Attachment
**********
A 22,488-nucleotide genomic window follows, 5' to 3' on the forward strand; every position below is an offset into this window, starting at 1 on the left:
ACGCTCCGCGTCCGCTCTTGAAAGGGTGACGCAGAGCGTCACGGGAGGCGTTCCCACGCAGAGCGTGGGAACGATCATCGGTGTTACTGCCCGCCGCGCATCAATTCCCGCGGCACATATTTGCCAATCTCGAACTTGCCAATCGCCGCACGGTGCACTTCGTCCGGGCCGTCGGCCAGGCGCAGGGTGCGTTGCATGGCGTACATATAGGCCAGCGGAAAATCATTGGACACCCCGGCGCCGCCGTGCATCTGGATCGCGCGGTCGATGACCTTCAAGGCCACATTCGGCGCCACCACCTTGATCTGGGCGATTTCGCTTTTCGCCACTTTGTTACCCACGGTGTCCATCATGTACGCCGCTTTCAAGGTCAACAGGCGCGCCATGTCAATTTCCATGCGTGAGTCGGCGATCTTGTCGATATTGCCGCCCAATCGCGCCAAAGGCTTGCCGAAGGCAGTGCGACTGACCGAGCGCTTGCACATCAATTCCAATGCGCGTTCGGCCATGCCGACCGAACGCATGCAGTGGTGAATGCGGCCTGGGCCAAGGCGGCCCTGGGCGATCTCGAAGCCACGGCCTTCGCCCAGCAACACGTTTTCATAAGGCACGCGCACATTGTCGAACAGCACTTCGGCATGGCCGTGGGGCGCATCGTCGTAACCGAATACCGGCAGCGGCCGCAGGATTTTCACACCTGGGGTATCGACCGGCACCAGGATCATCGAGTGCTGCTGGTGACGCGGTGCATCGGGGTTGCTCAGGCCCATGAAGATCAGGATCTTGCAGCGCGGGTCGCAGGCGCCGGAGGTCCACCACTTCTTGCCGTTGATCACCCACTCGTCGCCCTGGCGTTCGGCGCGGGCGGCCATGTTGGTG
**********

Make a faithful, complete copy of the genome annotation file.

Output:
A 22,488-nucleotide genomic window follows, 5' to 3' on the forward strand; every position below is an offset into this window, starting at 1 on the left:
ACGCTCCGCGTCCGCTCTTGAAAGGGTGACGCAGAGCGTCACGGGAGGCGTTCCCACGCAGAGCGTGGGAACGATCATCGGTGTTACTGCCCGCCGCGCATCAATTCCCGCGGCACATATTTGCCAATCTCGAACTTGCCAATCGCCGCACGGTGCACTTCGTCCGGGCCGTCGGCCAGGCGCAGGGTGCGTTGCATGGCGTACATATAGGCCAGCGGAAAATCATTGGACACCCCGGCGCCGCCGTGCATCTGGATCGCGCGGTCGATGACCTTCAAGGCCACATTCGGCGCCACCACCTTGATCTGGGCGATTTCGCTTTTCGCCACTTTGTTACCCACGGTGTCCATCATGTACGCCGCTTTCAAGGTCAACAGGCGCGCCATGTCAATTTCCATGCGTGAGTCGGCGATCTTGTCGATATTGCCGCCCAATCGCGCCAAAGGCTTGCCGAAGGCAGTGCGACTGACCGAGCGCTTGCACATCAATTCCAATGCGCGTTCGGCCATGCCGACCGAACGCATGCAGTGGTGAATGCGGCCTGGGCCAAGGCGGCCCTGGGCGATCTCGAAGCCACGGCCTTCGCCCAGCAACACGTTTTCATAAGGCACGCGCACATTGTCGAACAGCACTTCGGCATGGCCGTGGGGCGCATCGTCGTAACCGAATACCGGCAGCGGCCGCAGGATTTTCACACCTGGGGTATCGACCGGCACCAGGATCATCGAGTGCTGCTGGTGACGCGGTGCATCGGGGTTGCTCAGGCCCATGAAGATCAGGATCTTGCAGCGCGGGTCGCAGGCGCCGGAGGTCCACCACTTCTTGCCGTTGATCACCCACTCGTCGCCCTGGCGTTCGGCGCGGGCGGCCATGTTGGTG